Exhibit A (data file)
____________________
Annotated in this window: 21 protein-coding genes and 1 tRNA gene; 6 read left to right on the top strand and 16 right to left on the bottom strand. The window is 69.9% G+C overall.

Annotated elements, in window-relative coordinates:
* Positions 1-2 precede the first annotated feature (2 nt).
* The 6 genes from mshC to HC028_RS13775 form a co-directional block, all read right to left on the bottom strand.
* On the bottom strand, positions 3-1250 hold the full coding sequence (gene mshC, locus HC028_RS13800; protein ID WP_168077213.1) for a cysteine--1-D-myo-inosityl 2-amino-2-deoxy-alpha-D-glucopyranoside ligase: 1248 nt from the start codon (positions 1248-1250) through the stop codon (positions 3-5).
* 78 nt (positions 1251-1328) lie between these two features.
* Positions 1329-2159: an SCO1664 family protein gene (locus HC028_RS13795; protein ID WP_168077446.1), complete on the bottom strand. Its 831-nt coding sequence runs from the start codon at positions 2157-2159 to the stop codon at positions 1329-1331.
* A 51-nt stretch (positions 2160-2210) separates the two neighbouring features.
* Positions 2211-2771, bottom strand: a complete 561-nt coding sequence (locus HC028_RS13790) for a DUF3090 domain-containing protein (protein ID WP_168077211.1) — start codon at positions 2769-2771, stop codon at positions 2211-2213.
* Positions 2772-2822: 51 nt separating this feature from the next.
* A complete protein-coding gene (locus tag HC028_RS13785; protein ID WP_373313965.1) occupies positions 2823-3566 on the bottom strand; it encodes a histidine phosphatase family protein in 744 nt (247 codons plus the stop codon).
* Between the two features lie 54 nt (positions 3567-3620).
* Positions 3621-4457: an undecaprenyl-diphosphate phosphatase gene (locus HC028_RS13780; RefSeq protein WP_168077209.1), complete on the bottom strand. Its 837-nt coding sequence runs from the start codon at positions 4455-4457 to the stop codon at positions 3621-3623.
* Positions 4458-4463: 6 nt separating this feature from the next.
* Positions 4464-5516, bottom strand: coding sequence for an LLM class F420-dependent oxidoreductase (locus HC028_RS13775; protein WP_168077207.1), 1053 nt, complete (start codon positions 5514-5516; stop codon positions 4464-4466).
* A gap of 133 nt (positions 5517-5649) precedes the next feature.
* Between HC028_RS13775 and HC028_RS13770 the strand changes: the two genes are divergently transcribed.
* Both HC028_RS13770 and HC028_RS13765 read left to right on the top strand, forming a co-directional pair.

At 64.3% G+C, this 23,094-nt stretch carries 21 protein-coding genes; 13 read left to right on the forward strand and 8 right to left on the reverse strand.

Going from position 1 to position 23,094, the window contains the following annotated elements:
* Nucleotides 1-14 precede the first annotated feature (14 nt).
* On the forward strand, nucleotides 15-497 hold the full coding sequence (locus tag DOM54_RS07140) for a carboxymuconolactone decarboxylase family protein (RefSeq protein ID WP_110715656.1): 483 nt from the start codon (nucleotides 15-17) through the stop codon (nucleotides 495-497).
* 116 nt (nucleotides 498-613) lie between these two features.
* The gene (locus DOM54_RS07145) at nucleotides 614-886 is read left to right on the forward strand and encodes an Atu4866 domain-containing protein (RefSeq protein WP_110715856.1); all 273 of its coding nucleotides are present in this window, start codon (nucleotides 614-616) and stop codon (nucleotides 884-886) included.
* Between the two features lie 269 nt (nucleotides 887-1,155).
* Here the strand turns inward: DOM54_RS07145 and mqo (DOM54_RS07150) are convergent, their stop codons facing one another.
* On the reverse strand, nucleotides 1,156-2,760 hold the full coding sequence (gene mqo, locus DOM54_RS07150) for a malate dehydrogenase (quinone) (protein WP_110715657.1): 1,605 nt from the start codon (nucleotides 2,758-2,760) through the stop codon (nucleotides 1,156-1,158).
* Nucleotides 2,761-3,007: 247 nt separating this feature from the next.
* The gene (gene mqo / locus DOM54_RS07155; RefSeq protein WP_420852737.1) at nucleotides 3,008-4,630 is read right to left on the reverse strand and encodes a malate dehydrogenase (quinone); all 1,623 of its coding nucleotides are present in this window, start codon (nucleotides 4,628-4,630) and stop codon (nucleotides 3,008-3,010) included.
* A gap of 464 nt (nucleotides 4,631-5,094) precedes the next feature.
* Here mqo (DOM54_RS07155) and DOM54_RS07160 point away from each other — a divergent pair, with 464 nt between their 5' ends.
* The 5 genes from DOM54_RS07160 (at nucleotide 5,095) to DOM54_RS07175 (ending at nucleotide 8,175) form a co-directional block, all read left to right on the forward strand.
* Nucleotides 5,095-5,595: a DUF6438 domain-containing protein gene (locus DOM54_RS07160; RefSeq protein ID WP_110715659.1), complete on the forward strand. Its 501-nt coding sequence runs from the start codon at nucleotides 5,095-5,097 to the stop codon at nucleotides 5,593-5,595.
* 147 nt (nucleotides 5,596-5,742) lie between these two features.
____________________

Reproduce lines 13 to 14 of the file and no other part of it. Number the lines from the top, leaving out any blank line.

* Positions 3621-4457: an undecaprenyl-diphosphate phosphatase gene (locus HC028_RS13780; RefSeq protein WP_168077209.1), complete on the bottom strand. Its 837-nt coding sequence runs from the start codon at positions 4455-4457 to the stop codon at positions 3621-3623.
* Positions 4458-4463: 6 nt separating this feature from the next.